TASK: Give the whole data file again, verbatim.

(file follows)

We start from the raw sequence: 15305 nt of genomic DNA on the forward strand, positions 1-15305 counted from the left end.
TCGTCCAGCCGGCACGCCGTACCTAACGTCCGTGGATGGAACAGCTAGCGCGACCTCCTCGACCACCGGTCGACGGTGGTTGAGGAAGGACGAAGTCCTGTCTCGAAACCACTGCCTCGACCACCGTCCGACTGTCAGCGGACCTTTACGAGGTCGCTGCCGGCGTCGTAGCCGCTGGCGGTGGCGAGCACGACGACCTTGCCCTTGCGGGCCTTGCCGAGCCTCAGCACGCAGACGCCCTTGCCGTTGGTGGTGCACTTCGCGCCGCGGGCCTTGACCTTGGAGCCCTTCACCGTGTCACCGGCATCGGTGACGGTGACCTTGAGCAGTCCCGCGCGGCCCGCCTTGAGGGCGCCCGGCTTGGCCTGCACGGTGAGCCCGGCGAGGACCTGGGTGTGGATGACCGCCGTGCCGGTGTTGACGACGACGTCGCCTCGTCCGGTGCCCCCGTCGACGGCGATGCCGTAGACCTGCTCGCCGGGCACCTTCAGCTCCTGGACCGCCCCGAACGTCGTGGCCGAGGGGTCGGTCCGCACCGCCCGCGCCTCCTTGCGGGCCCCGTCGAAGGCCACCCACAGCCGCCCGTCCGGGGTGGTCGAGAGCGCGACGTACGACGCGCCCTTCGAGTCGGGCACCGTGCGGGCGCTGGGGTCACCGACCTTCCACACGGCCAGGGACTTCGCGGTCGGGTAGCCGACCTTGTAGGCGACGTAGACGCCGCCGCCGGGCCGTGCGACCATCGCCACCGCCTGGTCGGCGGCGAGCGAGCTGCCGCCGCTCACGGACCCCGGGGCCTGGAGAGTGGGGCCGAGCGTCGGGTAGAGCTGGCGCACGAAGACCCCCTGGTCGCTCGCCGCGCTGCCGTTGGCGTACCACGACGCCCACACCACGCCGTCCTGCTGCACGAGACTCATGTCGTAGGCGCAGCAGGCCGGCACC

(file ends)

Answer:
We start from the raw sequence: 15305 nt of genomic DNA on the forward strand, positions 1-15305 counted from the left end.
TCGTCCAGCCGGCACGCCGTACCTAACGTCCGTGGATGGAACAGCTAGCGCGACCTCCTCGACCACCGGTCGACGGTGGTTGAGGAAGGACGAAGTCCTGTCTCGAAACCACTGCCTCGACCACCGTCCGACTGTCAGCGGACCTTTACGAGGTCGCTGCCGGCGTCGTAGCCGCTGGCGGTGGCGAGCACGACGACCTTGCCCTTGCGGGCCTTGCCGAGCCTCAGCACGCAGACGCCCTTGCCGTTGGTGGTGCACTTCGCGCCGCGGGCCTTGACCTTGGAGCCCTTCACCGTGTCACCGGCATCGGTGACGGTGACCTTGAGCAGTCCCGCGCGGCCCGCCTTGAGGGCGCCCGGCTTGGCCTGCACGGTGAGCCCGGCGAGGACCTGGGTGTGGATGACCGCCGTGCCGGTGTTGACGACGACGTCGCCTCGTCCGGTGCCCCCGTCGACGGCGATGCCGTAGACCTGCTCGCCGGGCACCTTCAGCTCCTGGACCGCCCCGAACGTCGTGGCCGAGGGGTCGGTCCGCACCGCCCGCGCCTCCTTGCGGGCCCCGTCGAAGGCCACCCACAGCCGCCCGTCCGGGGTGGTCGAGAGCGCGACGTACGACGCGCCCTTCGAGTCGGGCACCGTGCGGGCGCTGGGGTCACCGACCTTCCACACGGCCAGGGACTTCGCGGTCGGGTAGCCGACCTTGTAGGCGACGTAGACGCCGCCGCCGGGCCGTGCGACCATCGCCACCGCCTGGTCGGCGGCGAGCGAGCTGCCGCCGCTCACGGACCCCGGGGCCTGGAGAGTGGGGCCGAGCGTCGGGTAGAGCTGGCGCACGAAGACCCCCTGGTCGCTCGCCGCGCTGCCGTTGGCGTACCACGACGCCCACACCACGCCGTCCTGCTGCACGAGACTCATGTCGTAGGCGCAGCAGGCCGGCACC